6. I drove one of these in the mid 80s in Tulsa, Oklahoma. The terrain board was probably 5m x 7m, and the sensor looked a lot like a sewing machine foot. They were using it to train on the new M1 Abrams tanks. It was in a non-descript office building in the suburbs that was having an open house, and I convinced my mom to stop in. One of the coolest things I ever saw. It was pretty convincing sitting in the 6-axis simulator looking through the “viewports” of the tank, driving around.

  7. The interesting thing is that today instead of using a model to train with you could simply use a drone sending video back to the simulator. This way you could practice on real terrain without running a tank over it.

    1. You could have done so even back then, I suppose..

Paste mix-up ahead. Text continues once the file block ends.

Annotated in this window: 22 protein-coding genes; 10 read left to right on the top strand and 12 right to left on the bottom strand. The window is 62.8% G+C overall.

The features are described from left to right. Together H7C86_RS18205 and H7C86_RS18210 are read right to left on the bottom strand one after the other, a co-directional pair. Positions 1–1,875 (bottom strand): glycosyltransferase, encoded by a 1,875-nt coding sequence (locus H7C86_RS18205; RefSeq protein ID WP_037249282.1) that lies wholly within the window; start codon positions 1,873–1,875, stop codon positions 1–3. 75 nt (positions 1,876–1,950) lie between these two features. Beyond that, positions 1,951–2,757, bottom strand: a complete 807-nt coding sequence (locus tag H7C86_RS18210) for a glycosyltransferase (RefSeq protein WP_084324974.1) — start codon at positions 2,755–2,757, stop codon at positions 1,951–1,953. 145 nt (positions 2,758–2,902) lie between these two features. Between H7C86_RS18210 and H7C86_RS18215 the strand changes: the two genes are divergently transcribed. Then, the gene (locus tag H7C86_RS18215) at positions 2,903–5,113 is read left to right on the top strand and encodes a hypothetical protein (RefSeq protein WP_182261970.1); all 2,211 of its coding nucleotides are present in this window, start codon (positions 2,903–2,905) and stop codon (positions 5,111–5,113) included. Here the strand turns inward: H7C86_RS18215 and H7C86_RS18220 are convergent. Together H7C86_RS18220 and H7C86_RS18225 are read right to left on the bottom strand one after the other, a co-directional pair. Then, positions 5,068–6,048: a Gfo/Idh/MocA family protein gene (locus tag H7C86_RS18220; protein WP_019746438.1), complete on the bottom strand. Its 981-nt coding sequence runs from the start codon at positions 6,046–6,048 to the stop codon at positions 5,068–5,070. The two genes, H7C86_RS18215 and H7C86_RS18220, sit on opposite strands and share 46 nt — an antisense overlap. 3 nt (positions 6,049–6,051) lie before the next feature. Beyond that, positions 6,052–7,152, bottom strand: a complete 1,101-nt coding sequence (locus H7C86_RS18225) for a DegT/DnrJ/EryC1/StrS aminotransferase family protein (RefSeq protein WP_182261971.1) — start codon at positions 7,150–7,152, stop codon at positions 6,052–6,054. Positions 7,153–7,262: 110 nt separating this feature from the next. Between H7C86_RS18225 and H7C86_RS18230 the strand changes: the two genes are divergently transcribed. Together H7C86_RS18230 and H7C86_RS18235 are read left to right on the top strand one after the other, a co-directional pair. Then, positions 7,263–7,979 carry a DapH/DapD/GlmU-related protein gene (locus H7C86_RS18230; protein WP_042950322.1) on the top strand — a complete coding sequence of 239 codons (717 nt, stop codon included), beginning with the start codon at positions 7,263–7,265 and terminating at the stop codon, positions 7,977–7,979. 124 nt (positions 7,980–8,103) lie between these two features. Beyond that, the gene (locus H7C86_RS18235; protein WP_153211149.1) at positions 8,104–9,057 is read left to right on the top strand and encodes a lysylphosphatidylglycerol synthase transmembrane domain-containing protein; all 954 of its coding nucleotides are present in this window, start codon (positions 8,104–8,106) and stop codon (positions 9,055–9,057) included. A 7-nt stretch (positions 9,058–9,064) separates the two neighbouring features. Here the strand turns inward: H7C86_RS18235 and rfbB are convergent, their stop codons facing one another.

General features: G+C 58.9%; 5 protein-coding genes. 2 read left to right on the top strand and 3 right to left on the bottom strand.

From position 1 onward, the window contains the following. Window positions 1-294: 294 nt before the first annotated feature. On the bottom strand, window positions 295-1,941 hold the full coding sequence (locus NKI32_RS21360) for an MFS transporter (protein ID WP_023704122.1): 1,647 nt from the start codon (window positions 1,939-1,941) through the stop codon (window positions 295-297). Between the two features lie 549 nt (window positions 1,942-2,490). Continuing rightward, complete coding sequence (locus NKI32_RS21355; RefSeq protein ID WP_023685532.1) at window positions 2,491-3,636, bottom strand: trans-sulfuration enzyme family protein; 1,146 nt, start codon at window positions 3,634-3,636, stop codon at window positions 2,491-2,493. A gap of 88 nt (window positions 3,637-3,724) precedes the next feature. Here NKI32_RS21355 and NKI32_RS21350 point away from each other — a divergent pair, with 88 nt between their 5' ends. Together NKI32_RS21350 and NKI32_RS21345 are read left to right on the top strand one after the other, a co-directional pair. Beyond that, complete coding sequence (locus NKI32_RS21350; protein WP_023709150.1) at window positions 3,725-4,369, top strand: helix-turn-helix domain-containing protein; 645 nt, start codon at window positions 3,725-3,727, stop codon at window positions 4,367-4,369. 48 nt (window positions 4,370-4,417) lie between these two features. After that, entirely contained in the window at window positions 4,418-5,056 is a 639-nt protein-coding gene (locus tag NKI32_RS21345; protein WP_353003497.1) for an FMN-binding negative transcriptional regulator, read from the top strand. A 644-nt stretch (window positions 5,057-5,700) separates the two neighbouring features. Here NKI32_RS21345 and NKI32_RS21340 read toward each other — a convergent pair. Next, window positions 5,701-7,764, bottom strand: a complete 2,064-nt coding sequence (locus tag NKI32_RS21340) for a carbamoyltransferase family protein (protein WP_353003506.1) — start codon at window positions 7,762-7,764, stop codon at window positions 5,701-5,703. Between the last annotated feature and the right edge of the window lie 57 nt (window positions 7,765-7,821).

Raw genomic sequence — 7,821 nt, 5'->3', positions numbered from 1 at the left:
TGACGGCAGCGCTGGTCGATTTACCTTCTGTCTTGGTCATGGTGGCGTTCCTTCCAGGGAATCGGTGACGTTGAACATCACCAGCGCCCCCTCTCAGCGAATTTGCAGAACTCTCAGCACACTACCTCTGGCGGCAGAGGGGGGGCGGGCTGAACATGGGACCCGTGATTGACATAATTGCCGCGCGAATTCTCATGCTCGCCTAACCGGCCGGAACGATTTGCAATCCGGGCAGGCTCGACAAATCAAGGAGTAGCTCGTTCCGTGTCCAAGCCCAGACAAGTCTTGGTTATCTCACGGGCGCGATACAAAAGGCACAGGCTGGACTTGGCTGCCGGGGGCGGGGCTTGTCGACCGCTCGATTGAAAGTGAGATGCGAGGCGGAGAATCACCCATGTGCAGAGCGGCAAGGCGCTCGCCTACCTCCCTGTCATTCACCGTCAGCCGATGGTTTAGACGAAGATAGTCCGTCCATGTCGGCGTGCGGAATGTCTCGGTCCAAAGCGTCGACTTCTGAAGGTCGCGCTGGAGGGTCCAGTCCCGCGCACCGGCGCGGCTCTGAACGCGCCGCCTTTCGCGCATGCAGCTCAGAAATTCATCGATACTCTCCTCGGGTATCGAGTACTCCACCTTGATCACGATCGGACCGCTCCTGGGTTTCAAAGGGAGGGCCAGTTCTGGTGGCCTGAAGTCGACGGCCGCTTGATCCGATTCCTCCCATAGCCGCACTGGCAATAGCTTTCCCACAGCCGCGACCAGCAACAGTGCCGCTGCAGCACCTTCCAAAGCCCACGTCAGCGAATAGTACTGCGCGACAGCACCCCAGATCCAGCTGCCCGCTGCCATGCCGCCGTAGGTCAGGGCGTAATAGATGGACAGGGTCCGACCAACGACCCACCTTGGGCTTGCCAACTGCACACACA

A drone, a helicopter or quad-copter, isn’t that new. Just got mainstream ~ten years ago. Especially in Germany, those apparatuses were known early on.:
      The whole US flight history would be very poor perhaps without its experimental stuff (stealth aeroplane etc).

      But there’s one big problem, with using real terrain.:
      Weather. And climate, too.
      Using a sports hall or an abandoned film studio might be an alternative.
      Then, drones could be used regularly fir training, maybe. 🙂👍

  8. I’ve played a “flight simulator” from this era, in an arcade! The terrain is on a belt which moves towards the player depending on “air speed”, you have a “gun sight” that you place your forehead against, and there’s a stick of neon lights protruding out in front, which blink in sequence to simulate “tracer rounds” leaving the gun. As you steer the plane, the belt pitches and banks beneath you, and there’s some accommodation for throttle and stall which I don’t remember exactly.